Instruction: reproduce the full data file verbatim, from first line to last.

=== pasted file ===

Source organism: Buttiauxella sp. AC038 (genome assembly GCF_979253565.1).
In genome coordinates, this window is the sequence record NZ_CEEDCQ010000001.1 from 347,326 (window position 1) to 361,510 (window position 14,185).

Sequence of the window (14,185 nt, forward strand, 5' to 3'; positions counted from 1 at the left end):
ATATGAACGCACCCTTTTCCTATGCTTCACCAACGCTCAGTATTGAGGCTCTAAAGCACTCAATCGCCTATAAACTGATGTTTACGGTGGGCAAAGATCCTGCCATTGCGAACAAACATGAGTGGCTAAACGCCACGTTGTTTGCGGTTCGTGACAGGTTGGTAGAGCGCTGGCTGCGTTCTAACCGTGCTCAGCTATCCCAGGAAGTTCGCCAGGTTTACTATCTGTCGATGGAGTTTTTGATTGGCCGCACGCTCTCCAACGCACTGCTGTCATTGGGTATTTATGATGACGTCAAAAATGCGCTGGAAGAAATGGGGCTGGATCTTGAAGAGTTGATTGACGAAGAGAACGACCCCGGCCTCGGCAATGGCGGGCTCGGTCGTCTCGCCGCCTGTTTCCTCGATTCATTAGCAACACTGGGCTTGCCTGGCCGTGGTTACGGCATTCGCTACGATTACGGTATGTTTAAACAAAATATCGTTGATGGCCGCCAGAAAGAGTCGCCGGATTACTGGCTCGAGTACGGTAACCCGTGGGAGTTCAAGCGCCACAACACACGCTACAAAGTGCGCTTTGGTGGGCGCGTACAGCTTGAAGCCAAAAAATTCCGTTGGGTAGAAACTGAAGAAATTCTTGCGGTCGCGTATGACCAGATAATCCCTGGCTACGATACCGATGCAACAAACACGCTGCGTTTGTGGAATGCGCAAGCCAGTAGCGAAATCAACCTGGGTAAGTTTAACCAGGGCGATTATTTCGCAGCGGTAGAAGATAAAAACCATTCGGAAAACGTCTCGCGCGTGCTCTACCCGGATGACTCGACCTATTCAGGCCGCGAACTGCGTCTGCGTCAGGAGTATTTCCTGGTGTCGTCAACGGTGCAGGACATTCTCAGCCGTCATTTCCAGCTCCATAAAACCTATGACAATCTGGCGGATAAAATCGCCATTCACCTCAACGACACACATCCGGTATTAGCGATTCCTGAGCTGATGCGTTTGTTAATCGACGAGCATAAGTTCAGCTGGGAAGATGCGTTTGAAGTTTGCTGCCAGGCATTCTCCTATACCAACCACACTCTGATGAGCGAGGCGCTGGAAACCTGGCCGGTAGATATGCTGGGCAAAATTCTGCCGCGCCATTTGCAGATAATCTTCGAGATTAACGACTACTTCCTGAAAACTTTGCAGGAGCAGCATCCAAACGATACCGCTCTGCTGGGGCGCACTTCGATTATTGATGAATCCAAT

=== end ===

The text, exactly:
Source organism: Buttiauxella sp. AC038 (genome assembly GCF_979253565.1).
In genome coordinates, this window is the sequence record NZ_CEEDCQ010000001.1 from 347,326 (window position 1) to 361,510 (window position 14,185).

Sequence of the window (14,185 nt, forward strand, 5' to 3'; positions counted from 1 at the left end):
ATATGAACGCACCCTTTTCCTATGCTTCACCAACGCTCAGTATTGAGGCTCTAAAGCACTCAATCGCCTATAAACTGATGTTTACGGTGGGCAAAGATCCTGCCATTGCGAACAAACATGAGTGGCTAAACGCCACGTTGTTTGCGGTTCGTGACAGGTTGGTAGAGCGCTGGCTGCGTTCTAACCGTGCTCAGCTATCCCAGGAAGTTCGCCAGGTTTACTATCTGTCGATGGAGTTTTTGATTGGCCGCACGCTCTCCAACGCACTGCTGTCATTGGGTATTTATGATGACGTCAAAAATGCGCTGGAAGAAATGGGGCTGGATCTTGAAGAGTTGATTGACGAAGAGAACGACCCCGGCCTCGGCAATGGCGGGCTCGGTCGTCTCGCCGCCTGTTTCCTCGATTCATTAGCAACACTGGGCTTGCCTGGCCGTGGTTACGGCATTCGCTACGATTACGGTATGTTTAAACAAAATATCGTTGATGGCCGCCAGAAAGAGTCGCCGGATTACTGGCTCGAGTACGGTAACCCGTGGGAGTTCAAGCGCCACAACACACGCTACAAAGTGCGCTTTGGTGGGCGCGTACAGCTTGAAGCCAAAAAATTCCGTTGGGTAGAAACTGAAGAAATTCTTGCGGTCGCGTATGACCAGATAATCCCTGGCTACGATACCGATGCAACAAACACGCTGCGTTTGTGGAATGCGCAAGCCAGTAGCGAAATCAACCTGGGTAAGTTTAACCAGGGCGATTATTTCGCAGCGGTAGAAGATAAAAACCATTCGGAAAACGTCTCGCGCGTGCTCTACCCGGATGACTCGACCTATTCAGGCCGCGAACTGCGTCTGCGTCAGGAGTATTTCCTGGTGTCGTCAACGGTGCAGGACATTCTCAGCCGTCATTTCCAGCTCCATAAAACCTATGACAATCTGGCGGATAAAATCGCCATTCACCTCAACGACACACATCCGGTATTAGCGATTCCTGAGCTGATGCGTTTGTTAATCGACGAGCATAAGTTCAGCTGGGAAGATGCGTTTGAAGTTTGCTGCCAGGCATTCTCCTATACCAACCACACTCTGATGAGCGAGGCGCTGGAAACCTGGCCGGTAGATATGCTGGGCAAAATTCTGCCGCGCCATTTGCAGATAATCTTCGAGATTAACGACTACTTCCTGAAAACTTTGCAGGAGCAGCATCCAAACGATACCGCTCTGCTGGGGCGCACTTCGATTATTGATGAATCCAAT